One area where Redwood has made a particular difference is with its consumer loans. It has generated 213 solar panel loans worth more than $5 million and provides a 0.25 discount on auto loans for hybrids and other fuel-efficient vehicles. It also has benefited from new members who have switched their accounts over to Redwood from the Wall Street banks that played a major role in the 2008 financial crisis.

“Especially here in the North Bay, people want to feel good about where they bank and feel good about companies they do business with,” she said.

Sustainable jobs, training

As more businesses look for workers who have training and skills in environmental and sustainable practices, academic institutions have responded. Sonoma State University offers such courses as part of its executive master of business administration degree program, said Bob Girling, a business professor. He also is director of SSU’s Sustainable Enterprise Conference held every year, which attracts many local businesses and practitioners.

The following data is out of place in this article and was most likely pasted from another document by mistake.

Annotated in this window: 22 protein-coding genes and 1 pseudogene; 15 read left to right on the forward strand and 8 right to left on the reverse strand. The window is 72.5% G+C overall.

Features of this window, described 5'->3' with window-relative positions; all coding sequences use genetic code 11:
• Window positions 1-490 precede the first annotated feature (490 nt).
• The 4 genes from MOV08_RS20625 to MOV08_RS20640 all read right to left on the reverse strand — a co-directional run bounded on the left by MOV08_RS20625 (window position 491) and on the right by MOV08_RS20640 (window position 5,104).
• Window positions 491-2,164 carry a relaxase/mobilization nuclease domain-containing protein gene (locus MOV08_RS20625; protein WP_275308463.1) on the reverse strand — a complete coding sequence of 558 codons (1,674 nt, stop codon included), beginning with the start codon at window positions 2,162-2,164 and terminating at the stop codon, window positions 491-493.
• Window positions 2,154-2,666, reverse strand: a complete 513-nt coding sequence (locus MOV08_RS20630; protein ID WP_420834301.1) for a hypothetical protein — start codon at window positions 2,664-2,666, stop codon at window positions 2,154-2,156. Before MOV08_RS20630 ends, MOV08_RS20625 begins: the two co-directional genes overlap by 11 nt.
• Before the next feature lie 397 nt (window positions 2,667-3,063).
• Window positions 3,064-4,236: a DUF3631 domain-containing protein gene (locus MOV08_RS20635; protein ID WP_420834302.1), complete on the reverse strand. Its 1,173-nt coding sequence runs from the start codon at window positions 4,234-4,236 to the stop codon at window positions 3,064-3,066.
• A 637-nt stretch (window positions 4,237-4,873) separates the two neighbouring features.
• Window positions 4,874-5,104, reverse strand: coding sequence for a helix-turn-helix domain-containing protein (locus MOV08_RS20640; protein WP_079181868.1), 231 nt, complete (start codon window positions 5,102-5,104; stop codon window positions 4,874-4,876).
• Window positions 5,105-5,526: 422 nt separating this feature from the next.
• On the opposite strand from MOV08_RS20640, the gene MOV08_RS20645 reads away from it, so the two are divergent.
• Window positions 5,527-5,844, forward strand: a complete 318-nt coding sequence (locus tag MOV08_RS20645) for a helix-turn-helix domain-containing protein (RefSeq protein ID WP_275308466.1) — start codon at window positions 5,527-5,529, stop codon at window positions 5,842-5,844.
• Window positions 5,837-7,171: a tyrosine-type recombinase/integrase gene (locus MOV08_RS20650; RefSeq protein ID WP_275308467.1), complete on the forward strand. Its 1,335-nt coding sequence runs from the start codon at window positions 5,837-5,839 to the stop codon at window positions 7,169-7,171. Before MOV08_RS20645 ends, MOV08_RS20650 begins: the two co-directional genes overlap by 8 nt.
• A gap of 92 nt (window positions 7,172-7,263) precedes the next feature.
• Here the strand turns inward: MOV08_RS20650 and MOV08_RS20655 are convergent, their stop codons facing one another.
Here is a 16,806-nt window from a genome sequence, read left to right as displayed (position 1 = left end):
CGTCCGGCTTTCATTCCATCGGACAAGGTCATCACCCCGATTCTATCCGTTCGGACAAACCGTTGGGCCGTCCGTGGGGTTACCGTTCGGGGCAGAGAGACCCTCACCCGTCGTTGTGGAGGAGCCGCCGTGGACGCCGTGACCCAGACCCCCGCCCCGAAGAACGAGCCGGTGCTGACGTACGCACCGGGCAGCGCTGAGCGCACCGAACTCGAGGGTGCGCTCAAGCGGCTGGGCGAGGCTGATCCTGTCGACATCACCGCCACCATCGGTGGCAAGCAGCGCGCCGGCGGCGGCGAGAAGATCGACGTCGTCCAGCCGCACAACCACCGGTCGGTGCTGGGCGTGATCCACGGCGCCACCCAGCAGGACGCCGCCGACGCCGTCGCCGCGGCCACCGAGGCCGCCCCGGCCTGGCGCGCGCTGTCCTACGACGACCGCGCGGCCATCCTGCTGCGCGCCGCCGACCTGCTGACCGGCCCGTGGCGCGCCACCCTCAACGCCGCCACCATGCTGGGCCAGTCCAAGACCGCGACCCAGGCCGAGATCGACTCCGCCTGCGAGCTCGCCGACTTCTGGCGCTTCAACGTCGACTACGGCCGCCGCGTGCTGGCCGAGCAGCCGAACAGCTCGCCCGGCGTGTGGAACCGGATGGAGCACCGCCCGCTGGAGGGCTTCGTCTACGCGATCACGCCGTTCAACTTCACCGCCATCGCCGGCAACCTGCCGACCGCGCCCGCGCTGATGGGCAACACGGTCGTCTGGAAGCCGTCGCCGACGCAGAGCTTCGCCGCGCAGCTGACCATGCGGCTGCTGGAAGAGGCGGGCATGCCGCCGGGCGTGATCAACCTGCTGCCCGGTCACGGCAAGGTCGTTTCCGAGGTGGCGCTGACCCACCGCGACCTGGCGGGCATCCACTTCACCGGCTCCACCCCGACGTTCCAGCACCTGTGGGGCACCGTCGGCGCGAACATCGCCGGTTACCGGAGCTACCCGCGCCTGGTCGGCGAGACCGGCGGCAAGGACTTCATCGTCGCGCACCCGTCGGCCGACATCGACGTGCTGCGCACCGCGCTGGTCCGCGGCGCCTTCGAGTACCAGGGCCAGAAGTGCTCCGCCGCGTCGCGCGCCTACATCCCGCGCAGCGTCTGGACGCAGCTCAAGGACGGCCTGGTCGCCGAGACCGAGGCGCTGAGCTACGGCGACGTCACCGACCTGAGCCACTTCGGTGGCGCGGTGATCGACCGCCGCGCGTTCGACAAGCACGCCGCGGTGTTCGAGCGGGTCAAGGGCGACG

“If you have expertise in this field, you are super employable,” said Tom Jacobson, director of SSU’s Center for Sustainable Communities, where students work on sustainability projects that benefit local and regional government agencies.

One project the center worked on was with the California Department of Water Resources, which included a return-on- investment calculator to guide project development decisions toward sustainable finances. While most of the students in sustainability courses are majoring in environmental studies and planning, Jacobson has pushed to include those from other disciplines, such as economics, in the projects. He said those from other liberal arts fields can help provide an outside perspective to such work.